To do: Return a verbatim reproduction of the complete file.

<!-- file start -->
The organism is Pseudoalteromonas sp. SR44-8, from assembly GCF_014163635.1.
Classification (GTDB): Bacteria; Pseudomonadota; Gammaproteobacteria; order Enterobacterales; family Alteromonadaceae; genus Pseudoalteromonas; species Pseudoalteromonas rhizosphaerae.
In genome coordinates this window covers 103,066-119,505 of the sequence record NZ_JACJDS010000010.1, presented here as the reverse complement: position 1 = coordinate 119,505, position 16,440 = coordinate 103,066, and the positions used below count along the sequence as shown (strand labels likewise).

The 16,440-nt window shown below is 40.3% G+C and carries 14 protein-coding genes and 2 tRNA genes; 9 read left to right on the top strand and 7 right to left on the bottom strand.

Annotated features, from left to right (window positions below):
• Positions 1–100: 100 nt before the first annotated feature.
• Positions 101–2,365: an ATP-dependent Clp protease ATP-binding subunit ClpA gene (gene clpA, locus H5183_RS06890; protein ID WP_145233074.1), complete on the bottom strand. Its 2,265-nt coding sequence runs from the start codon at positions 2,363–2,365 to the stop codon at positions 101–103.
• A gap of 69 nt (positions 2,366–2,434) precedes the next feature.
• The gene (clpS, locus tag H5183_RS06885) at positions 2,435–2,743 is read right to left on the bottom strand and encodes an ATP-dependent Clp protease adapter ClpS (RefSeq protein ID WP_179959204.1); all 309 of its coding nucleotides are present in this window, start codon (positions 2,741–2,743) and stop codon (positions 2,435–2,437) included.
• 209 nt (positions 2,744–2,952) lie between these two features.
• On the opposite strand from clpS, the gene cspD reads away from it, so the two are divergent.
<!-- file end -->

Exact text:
The organism is Pseudoalteromonas sp. SR44-8, from assembly GCF_014163635.1.
Classification (GTDB): Bacteria; Pseudomonadota; Gammaproteobacteria; order Enterobacterales; family Alteromonadaceae; genus Pseudoalteromonas; species Pseudoalteromonas rhizosphaerae.
In genome coordinates this window covers 103,066-119,505 of the sequence record NZ_JACJDS010000010.1, presented here as the reverse complement: position 1 = coordinate 119,505, position 16,440 = coordinate 103,066, and the positions used below count along the sequence as shown (strand labels likewise).

The 16,440-nt window shown below is 40.3% G+C and carries 14 protein-coding genes and 2 tRNA genes; 9 read left to right on the top strand and 7 right to left on the bottom strand.

Annotated features, from left to right (window positions below):
• Positions 1–100: 100 nt before the first annotated feature.
• Positions 101–2,365: an ATP-dependent Clp protease ATP-binding subunit ClpA gene (gene clpA, locus H5183_RS06890; protein ID WP_145233074.1), complete on the bottom strand. Its 2,265-nt coding sequence runs from the start codon at positions 2,363–2,365 to the stop codon at positions 101–103.
• A gap of 69 nt (positions 2,366–2,434) precedes the next feature.
• The gene (clpS, locus tag H5183_RS06885) at positions 2,435–2,743 is read right to left on the bottom strand and encodes an ATP-dependent Clp protease adapter ClpS (RefSeq protein ID WP_179959204.1); all 309 of its coding nucleotides are present in this window, start codon (positions 2,741–2,743) and stop codon (positions 2,435–2,437) included.
• 209 nt (positions 2,744–2,952) lie between these two features.
• On the opposite strand from clpS, the gene cspD reads away from it, so the two are divergent.